Food firms need to balance the advantages of food additives against the perception that these ingredients are harmful to the consumer. On the one hand, additives offer improved prices, product quality, consumer acceptance and shelf-life to processors and retailers. On the other hand, the sector must increasingly consider consumer fears that these ingredients could have potentially harmful effects.
Food additives are substances that are added to food during processing or storage. The European Union permits more than 363 different additives, which have 23 recognised uses. On a global basis, food additives are segmented by product type, including flavours and enhancers; sweeteners; enzymes; colorants; emulsifiers; food preservatives; and fat replacers. Most food additives have little or no nutritional value.
The global market for food additives is expected to exceed $30 billion by the end of 2015.
Most of the transactions are business-to-business deals, yet as a sector it receives a lot of attention from consumers.According to a Transparency Market Research report, Europe held the largest market for food additives in 2014, however, it is projected that Asia Pacific will hold the largest market by 2021.
The flavours and enhancers sector has the largest market share, followed by fat replacers and sweeteners.
The E-number system for food additives was introduced in the 1960s – the E stands for European – and was intended to reassure consumers that additives were safe.
From the 1980s onwards, all ingredients had to be listed on product labels. Manufacturers were allowed to use either the name of the additive, or to use the number of the additive on the ingredient list. Many chose to use the E numbers, to save space on the ingredients label.
During this period, some publications suggested that consumers should be suspicious of these additives. The E-number became identified, not as a mark of safety, but as a threat and a source of controversy. This is despite the fact that these E-numbers are tested and monitored by the WHO, which establishes a ‘no observed effect level’ (NOEL) of testing as the standard for safe food additives.
Figure 1: Model for Assessing NOEL standards in the testing of food additives. Source: WHO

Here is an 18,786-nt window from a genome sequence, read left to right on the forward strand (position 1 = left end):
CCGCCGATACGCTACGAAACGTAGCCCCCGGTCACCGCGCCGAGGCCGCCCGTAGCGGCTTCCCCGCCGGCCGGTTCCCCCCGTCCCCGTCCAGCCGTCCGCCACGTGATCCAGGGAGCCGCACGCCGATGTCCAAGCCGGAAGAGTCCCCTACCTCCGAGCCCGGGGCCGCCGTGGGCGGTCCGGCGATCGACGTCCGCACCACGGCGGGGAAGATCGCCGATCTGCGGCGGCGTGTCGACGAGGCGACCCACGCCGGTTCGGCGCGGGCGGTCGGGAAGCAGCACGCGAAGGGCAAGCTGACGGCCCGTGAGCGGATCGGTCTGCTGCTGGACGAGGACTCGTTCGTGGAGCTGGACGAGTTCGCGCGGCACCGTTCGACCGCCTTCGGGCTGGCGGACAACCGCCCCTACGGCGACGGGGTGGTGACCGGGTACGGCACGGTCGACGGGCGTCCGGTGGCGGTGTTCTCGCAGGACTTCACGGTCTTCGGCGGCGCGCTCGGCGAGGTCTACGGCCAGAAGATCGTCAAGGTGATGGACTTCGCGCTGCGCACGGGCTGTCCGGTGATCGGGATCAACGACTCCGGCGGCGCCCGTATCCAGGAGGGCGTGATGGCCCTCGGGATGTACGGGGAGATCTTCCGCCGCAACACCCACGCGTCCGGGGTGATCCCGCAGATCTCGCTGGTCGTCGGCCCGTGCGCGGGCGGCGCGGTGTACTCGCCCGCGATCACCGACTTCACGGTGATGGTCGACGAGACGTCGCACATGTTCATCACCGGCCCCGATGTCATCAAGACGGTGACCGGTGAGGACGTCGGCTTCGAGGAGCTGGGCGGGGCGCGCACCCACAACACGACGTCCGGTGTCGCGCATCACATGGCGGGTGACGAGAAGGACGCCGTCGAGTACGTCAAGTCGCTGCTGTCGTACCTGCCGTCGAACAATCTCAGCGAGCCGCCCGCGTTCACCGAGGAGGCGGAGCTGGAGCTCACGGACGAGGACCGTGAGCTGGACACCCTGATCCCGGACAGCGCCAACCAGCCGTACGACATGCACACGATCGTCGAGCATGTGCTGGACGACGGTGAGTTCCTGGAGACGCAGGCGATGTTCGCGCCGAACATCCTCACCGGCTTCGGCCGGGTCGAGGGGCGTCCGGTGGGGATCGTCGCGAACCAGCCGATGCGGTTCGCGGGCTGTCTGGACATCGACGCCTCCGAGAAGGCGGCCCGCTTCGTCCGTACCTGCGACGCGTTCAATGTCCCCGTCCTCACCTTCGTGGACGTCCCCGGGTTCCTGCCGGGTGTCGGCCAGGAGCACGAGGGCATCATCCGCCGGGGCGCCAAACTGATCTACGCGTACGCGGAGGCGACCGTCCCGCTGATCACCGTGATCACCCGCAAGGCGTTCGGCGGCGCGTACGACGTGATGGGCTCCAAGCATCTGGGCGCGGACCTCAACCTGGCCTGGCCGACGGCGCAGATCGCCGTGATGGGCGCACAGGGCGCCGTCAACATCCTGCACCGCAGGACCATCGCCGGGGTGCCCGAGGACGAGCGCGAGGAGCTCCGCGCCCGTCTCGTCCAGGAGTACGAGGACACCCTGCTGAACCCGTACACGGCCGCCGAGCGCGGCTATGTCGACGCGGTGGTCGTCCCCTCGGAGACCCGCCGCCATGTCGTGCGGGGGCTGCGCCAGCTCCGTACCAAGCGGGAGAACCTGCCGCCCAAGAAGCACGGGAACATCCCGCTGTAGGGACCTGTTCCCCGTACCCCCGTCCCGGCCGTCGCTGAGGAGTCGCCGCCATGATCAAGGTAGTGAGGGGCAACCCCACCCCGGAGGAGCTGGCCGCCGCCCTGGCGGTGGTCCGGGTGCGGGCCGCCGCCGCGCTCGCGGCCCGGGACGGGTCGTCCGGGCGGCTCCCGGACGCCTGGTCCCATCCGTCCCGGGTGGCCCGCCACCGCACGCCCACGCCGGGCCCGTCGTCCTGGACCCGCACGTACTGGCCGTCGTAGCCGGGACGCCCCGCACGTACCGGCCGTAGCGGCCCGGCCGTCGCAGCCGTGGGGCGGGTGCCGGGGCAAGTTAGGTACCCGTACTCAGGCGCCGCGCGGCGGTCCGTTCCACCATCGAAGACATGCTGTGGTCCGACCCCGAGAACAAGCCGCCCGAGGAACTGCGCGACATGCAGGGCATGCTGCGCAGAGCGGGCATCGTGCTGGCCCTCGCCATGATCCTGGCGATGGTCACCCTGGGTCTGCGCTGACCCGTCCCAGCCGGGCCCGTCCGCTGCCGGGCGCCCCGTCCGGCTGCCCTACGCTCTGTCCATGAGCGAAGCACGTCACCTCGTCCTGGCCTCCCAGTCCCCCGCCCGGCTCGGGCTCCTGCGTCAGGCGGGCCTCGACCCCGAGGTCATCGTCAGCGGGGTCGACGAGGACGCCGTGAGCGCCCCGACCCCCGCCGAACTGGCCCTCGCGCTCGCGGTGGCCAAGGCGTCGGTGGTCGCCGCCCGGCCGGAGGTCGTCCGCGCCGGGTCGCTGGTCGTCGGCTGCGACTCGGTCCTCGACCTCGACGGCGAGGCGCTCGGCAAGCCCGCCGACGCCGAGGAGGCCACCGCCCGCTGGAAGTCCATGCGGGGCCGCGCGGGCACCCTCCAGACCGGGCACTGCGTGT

The industry faced reports which suggested that various food additives led to the formation of cancer-causing compounds; induced respiratory conditions; were linked to hyperactivity in children;or could even cause brain damage.
Over time, the choice of which additive to use as an ingredient in a product became less influenced by its chemical role and increasingly influenced both by legislation, food activists and media.
Figure 2: Food additives and the health controversy to which they were linked (Source: Food Chemical Safety—volume 2: Additives: David H. Watson)
|(E249-E252)||Nitrites||Formation of cancer-causing compounds|
|(E102)||Tartrazine-containing colourings||Linked hyperactivity
|(E621)||Monosodium glutamate||Is an excitotoxin causing brain damage|
|(E951)||Aspartame||Linked to mood swings and neurological problems|
As a result, some natural additive products are showing growth at the expense of synthetics.
There is rising demand for fat replacers and sweeteners in the weight control market, while antioxidants functional food ingredients are thriving. This trend is being broadened to avoid using anything the consumer might consider to be additives, particularly those linked to colors and preservatives.
Several food and beverage giants – including General Mills, Nestle, Hershey andKraft – have announced that they will be removing artificial dyes and flavors from their products.
In the future the processing and retail industry will have to pay even more attention to food additives and – rather than taking a technical or regulatory approach to food additives – should consider the consumers’ desire for attractive and tasty food products, which include the minimum of additives.